Radical Ideas in Jane Eyre
Charlotte Bronte knew what she was doing when she assumed the pseudonym of Currer Bell. In Jane Eyre she wanted to pose radical ideas regarding the role of women in the 19th century, but being a sensible woman, she knew that society would never accept having a woman pose these new views. It would be altogether too logical and self-praising. Though the author was never credited for the published novel it must have been equally fulfilling for her to know that people had read the opinions voiced by a woman. Bronte's novel was successful as her refreshing story captivated the attention, if only negative, of many audiences. Jane Eyre is the epitome of feminism as her main objective in life is to attain social equality. This woman is passionate, restless, and unusually bold as she dares to say things that women would never say.
Throughout the novel Jane displays outstanding courage and boldness which were uncommon traits in women of her time. We first see Jane's efforts to defend herself crushed by Mrs. Reed who says, "There is something truly forbidding in a child taking up her elders in that manner" (pg. 3). One would think that the life at Gateshead would have subdued Jane's fiery temper, but it only rooted it deeper within her spirit. Had Jane been treated kindly she might have grown up a sweet-tempered girl, always giving in to the demands of society and holding back from developing her hungry mind. Jane also stands up to the bully, John Reed: "Wicked and cruel boy!...You are like a murderer, you are like a slave driver&emdash;You are like the Roman emperors!" (pg. 8). Jane is a brave character as she dares to step out of the acceptable realm of society when she feels that she is being treated unjustly. Bronte never labels Jane as a feminist but she gradually builds a rebellious character who isn't willing to consent to society's rules.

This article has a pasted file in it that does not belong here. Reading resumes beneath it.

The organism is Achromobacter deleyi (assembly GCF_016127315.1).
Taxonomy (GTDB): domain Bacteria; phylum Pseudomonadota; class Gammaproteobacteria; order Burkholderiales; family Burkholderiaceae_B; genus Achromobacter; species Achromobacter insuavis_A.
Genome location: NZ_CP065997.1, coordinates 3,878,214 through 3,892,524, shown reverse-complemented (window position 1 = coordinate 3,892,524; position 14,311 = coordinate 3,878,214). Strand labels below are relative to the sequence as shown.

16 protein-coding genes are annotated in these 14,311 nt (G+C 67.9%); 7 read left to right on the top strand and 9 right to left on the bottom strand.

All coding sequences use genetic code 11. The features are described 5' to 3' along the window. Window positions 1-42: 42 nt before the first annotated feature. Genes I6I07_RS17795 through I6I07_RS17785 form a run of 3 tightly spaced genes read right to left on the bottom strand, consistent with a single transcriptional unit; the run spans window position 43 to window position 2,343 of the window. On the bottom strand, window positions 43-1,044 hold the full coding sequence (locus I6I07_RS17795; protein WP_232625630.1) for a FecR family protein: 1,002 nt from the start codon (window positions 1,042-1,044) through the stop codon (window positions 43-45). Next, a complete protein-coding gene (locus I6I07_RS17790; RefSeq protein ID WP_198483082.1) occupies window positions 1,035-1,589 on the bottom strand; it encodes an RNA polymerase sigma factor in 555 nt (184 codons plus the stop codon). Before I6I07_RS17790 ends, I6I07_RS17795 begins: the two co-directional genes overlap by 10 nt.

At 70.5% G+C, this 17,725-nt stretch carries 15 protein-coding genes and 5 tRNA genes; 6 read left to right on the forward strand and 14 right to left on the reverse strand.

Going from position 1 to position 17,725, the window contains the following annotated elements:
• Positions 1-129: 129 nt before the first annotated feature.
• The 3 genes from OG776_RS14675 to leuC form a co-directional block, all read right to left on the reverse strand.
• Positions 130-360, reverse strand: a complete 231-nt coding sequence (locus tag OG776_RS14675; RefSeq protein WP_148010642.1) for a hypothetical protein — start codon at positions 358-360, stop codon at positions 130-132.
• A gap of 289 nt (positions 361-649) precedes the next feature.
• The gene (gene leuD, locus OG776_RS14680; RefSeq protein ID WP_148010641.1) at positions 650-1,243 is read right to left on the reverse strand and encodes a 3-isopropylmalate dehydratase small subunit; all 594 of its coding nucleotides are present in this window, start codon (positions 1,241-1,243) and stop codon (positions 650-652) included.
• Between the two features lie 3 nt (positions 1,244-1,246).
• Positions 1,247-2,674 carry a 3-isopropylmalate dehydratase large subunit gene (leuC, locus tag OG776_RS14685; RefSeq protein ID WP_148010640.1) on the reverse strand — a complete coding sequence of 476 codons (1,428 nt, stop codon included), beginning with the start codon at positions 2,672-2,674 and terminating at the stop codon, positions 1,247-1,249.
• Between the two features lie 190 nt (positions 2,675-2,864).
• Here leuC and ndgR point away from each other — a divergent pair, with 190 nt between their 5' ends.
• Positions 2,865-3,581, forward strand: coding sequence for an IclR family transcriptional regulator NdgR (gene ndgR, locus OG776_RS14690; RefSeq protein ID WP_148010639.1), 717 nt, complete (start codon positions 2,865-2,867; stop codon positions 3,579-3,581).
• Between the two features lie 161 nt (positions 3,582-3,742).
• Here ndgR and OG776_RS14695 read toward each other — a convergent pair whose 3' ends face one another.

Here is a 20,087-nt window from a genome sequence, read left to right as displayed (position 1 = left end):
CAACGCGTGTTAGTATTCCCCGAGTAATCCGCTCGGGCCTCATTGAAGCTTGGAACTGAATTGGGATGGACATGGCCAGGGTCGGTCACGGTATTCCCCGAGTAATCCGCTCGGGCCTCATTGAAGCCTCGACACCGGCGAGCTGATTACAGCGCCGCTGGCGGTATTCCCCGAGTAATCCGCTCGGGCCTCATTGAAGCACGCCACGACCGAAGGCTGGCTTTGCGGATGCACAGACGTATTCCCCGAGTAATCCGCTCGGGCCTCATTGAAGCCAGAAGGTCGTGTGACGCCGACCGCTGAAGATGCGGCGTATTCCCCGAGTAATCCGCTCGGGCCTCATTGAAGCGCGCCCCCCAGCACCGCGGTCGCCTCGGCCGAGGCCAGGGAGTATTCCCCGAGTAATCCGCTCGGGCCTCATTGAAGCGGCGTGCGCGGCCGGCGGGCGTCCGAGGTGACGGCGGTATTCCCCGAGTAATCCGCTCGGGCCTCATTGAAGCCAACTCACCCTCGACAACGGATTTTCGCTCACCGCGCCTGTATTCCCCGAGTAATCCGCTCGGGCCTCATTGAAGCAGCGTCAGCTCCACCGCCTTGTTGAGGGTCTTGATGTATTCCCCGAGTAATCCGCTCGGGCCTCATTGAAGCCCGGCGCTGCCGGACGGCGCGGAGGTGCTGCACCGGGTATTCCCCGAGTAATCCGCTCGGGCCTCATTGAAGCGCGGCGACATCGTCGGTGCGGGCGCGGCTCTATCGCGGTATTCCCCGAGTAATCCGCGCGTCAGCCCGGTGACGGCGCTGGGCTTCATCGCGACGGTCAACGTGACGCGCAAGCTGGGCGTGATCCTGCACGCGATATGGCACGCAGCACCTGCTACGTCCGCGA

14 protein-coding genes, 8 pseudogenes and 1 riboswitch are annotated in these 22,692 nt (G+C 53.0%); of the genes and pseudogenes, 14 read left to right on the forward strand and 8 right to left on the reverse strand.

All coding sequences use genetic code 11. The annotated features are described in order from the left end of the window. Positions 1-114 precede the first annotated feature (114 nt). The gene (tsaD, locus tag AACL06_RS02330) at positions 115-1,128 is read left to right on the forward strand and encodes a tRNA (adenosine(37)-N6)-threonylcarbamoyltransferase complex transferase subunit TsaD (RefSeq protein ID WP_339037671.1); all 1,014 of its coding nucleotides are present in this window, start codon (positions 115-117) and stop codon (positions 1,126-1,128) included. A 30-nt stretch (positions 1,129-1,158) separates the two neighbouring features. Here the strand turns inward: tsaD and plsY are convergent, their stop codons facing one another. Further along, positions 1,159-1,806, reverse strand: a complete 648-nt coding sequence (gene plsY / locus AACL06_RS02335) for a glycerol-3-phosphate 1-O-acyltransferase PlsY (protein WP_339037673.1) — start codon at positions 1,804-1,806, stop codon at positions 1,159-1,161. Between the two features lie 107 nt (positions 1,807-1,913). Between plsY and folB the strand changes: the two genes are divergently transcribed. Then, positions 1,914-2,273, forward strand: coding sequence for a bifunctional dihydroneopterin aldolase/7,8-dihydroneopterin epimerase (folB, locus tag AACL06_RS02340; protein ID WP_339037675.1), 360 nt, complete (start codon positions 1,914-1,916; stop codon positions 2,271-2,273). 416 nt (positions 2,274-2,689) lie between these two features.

Jane refuses to think any less of herself than those who surround her. As a child she naively thought herself the equal of her cousins, and often forgot that she was merely a dependent kept at the mercy of her benefactress. Bessie kindly reminds Jane of this after her retaliation to her "young master," but the stubborn Jane replies, "Master! How is he my master? Am I his servant?" (pg. 9). Jane's determination to place her eyes at the same level as her cousins forces her aunt to cast her away to seek a future far from them. Ironically, Mrs. Reed sent her away wishing her worse treatment, but Jane would be rewarded by finally being treated as an equal at Lowood as well as at Thornfield. At the orphanage, Jane develops a strong foundation for having other people regard her for what she accomplishes. Jane fondly remembers, "...I...set to work afresh, resolved to pioneer my way through every difficulty. I toiled hard, and my success was proportionate to my efforts" (pg. 91). Jan learned the most important lesson of her...